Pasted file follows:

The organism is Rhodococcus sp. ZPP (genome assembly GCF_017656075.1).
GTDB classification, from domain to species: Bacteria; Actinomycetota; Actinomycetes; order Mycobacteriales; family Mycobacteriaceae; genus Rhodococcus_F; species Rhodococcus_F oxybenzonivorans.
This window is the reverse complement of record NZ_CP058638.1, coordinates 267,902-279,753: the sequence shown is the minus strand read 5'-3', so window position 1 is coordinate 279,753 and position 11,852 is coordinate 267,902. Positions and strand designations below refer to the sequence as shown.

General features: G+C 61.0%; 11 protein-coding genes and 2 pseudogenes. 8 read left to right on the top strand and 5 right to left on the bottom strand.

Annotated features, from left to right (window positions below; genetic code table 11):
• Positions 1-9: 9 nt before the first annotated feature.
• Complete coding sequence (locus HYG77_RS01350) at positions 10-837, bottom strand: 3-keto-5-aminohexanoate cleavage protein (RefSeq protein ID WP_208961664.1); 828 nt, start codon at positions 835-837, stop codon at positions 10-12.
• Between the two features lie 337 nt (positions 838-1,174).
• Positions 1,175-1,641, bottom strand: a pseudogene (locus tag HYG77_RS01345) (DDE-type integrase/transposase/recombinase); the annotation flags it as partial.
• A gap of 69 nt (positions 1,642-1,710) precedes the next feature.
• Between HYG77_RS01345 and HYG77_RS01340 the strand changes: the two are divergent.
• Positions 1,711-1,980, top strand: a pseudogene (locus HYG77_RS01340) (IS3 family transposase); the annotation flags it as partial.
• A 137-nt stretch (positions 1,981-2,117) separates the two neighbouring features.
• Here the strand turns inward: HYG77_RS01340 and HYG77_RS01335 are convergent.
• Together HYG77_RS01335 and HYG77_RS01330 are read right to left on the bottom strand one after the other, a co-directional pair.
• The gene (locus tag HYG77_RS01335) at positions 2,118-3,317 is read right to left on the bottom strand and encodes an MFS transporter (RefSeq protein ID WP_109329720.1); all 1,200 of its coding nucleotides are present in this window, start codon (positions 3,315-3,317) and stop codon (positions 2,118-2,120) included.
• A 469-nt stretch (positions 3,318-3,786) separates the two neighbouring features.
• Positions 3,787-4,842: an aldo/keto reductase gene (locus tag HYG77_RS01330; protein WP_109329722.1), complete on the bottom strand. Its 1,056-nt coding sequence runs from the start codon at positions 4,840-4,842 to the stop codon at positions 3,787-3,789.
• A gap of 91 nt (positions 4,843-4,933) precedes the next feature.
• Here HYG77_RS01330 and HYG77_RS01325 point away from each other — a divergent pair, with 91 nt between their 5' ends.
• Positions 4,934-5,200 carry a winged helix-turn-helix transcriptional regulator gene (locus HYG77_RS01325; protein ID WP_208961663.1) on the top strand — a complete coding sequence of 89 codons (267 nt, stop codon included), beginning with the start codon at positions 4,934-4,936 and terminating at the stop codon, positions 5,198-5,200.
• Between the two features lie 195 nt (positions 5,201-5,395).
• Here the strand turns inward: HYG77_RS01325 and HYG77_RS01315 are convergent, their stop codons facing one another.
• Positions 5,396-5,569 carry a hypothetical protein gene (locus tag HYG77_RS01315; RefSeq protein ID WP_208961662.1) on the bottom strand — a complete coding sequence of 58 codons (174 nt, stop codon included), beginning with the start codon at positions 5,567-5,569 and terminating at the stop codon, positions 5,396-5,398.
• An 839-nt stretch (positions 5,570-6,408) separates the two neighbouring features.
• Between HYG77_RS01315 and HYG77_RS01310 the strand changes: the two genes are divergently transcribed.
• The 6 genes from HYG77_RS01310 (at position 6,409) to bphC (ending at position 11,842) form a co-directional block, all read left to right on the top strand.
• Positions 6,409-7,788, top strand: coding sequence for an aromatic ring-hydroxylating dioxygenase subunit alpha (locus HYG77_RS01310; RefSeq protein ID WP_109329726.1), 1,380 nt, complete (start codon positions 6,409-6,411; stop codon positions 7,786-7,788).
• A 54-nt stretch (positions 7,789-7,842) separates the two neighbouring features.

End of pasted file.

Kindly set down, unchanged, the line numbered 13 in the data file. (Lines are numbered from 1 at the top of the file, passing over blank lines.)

• A 137-nt stretch (positions 1,981-2,117) separates the two neighbouring features.